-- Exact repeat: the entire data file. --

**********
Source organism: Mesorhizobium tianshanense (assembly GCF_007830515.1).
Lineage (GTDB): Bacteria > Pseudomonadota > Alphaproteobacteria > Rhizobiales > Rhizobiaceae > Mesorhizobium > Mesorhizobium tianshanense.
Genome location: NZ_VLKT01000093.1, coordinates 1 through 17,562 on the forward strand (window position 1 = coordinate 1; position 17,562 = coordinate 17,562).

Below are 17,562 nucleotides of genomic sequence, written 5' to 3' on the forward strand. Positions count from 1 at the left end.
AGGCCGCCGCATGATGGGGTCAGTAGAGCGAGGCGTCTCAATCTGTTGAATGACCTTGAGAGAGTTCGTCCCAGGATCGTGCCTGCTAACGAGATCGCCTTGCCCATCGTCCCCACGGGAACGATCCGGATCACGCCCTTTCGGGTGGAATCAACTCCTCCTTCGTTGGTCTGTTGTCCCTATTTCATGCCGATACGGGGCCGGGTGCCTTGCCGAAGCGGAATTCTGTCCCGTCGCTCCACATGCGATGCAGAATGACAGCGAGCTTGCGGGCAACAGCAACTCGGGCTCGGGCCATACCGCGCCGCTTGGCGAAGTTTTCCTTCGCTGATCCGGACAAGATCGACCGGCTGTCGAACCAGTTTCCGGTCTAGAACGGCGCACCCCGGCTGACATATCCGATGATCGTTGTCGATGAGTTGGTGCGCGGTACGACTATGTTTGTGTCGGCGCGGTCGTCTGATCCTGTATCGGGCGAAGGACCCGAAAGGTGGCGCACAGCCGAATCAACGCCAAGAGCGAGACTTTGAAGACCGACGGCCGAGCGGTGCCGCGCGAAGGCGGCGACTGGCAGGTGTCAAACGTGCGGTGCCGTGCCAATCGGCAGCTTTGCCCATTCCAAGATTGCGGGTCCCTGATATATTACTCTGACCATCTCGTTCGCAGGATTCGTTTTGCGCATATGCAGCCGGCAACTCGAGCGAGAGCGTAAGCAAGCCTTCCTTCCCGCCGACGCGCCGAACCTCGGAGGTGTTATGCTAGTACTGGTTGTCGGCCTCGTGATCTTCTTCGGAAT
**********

Source organism: Mesorhizobium tianshanense (assembly GCF_007830515.1).
Lineage (GTDB): Bacteria > Pseudomonadota > Alphaproteobacteria > Rhizobiales > Rhizobiaceae > Mesorhizobium > Mesorhizobium tianshanense.
Genome location: NZ_VLKT01000093.1, coordinates 1 through 17,562 on the forward strand (window position 1 = coordinate 1; position 17,562 = coordinate 17,562).

Below are 17,562 nucleotides of genomic sequence, written 5' to 3' on the forward strand. Positions count from 1 at the left end.
AGGCCGCCGCATGATGGGGTCAGTAGAGCGAGGCGTCTCAATCTGTTGAATGACCTTGAGAGAGTTCGTCCCAGGATCGTGCCTGCTAACGAGATCGCCTTGCCCATCGTCCCCACGGGAACGATCCGGATCACGCCCTTTCGGGTGGAATCAACTCCTCCTTCGTTGGTCTGTTGTCCCTATTTCATGCCGATACGGGGCCGGGTGCCTTGCCGAAGCGGAATTCTGTCCCGTCGCTCCACATGCGATGCAGAATGACAGCGAGCTTGCGGGCAACAGCAACTCGGGCTCGGGCCATACCGCGCCGCTTGGCGAAGTTTTCCTTCGCTGATCCGGACAAGATCGACCGGCTGTCGAACCAGTTTCCGGTCTAGAACGGCGCACCCCGGCTGACATATCCGATGATCGTTGTCGATGAGTTGGTGCGCGGTACGACTATGTTTGTGTCGGCGCGGTCGTCTGATCCTGTATCGGGCGAAGGACCCGAAAGGTGGCGCACAGCCGAATCAACGCCAAGAGCGAGACTTTGAAGACCGACGGCCGAGCGGTGCCGCGCGAAGGCGGCGACTGGCAGGTGTCAAACGTGCGGTGCCGTGCCAATCGGCAGCTTTGCCCATTCCAAGATTGCGGGTCCCTGATATATTACTCTGACCATCTCGTTCGCAGGATTCGTTTTGCGCATATGCAGCCGGCAACTCGAGCGAGAGCGTAAGCAAGCCTTCCTTCCCGCCGACGCGCCGAACCTCGGAGGTGTTATGCTAGTACTGGTTGTCGGCCTCGTGATCTTCTTCGGAAT